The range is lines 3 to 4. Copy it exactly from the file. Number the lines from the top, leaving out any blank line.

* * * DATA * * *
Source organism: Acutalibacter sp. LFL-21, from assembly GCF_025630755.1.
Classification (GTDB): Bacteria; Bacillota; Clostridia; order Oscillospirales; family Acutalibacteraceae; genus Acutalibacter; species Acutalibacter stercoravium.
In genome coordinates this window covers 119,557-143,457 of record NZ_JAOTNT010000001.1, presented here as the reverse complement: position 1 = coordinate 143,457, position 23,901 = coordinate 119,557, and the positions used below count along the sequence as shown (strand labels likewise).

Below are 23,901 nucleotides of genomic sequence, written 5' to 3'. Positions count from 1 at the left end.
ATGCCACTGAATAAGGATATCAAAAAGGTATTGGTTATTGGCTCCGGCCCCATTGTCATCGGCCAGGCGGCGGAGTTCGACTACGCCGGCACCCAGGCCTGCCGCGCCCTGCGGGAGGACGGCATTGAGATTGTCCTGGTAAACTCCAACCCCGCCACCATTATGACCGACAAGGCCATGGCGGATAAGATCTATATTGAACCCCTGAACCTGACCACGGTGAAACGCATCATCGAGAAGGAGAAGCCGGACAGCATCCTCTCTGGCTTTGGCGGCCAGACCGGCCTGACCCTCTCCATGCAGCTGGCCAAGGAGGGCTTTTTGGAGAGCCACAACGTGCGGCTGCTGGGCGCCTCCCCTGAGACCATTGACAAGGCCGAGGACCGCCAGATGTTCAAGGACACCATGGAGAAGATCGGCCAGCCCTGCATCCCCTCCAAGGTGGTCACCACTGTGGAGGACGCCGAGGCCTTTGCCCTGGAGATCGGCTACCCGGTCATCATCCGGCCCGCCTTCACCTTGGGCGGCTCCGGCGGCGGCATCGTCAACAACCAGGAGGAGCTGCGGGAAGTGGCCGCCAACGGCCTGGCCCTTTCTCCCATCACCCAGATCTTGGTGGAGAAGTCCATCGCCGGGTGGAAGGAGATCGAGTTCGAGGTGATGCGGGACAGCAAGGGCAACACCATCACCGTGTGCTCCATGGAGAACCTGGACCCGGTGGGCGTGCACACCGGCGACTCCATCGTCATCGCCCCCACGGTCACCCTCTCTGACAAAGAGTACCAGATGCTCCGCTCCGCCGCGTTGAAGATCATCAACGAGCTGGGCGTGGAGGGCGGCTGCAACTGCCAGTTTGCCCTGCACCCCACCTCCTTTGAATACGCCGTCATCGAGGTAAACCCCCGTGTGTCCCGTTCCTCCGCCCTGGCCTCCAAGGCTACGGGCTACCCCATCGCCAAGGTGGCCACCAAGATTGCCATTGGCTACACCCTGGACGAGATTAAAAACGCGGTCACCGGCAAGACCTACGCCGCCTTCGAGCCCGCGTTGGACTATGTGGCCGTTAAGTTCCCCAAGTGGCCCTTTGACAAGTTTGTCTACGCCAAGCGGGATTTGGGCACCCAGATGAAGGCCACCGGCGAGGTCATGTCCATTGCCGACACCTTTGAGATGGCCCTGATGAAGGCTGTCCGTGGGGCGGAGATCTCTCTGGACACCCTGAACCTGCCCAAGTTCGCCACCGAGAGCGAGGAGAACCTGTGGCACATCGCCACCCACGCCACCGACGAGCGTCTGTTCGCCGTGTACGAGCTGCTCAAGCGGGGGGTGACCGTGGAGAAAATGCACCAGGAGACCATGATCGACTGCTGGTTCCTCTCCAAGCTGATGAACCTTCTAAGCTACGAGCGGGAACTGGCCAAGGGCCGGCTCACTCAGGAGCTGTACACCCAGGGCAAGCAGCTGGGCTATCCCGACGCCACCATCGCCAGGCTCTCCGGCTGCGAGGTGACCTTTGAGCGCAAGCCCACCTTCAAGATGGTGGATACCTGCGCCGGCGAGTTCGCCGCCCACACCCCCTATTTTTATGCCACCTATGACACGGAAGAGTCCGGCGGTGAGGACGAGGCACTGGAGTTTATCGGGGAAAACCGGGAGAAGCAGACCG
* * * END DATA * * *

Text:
In genome coordinates this window covers 119,557-143,457 of record NZ_JAOTNT010000001.1, presented here as the reverse complement: position 1 = coordinate 143,457, position 23,901 = coordinate 119,557, and the positions used below count along the sequence as shown (strand labels likewise).

Below are 23,901 nucleotides of genomic sequence, written 5' to 3'. Positions count from 1 at the left end.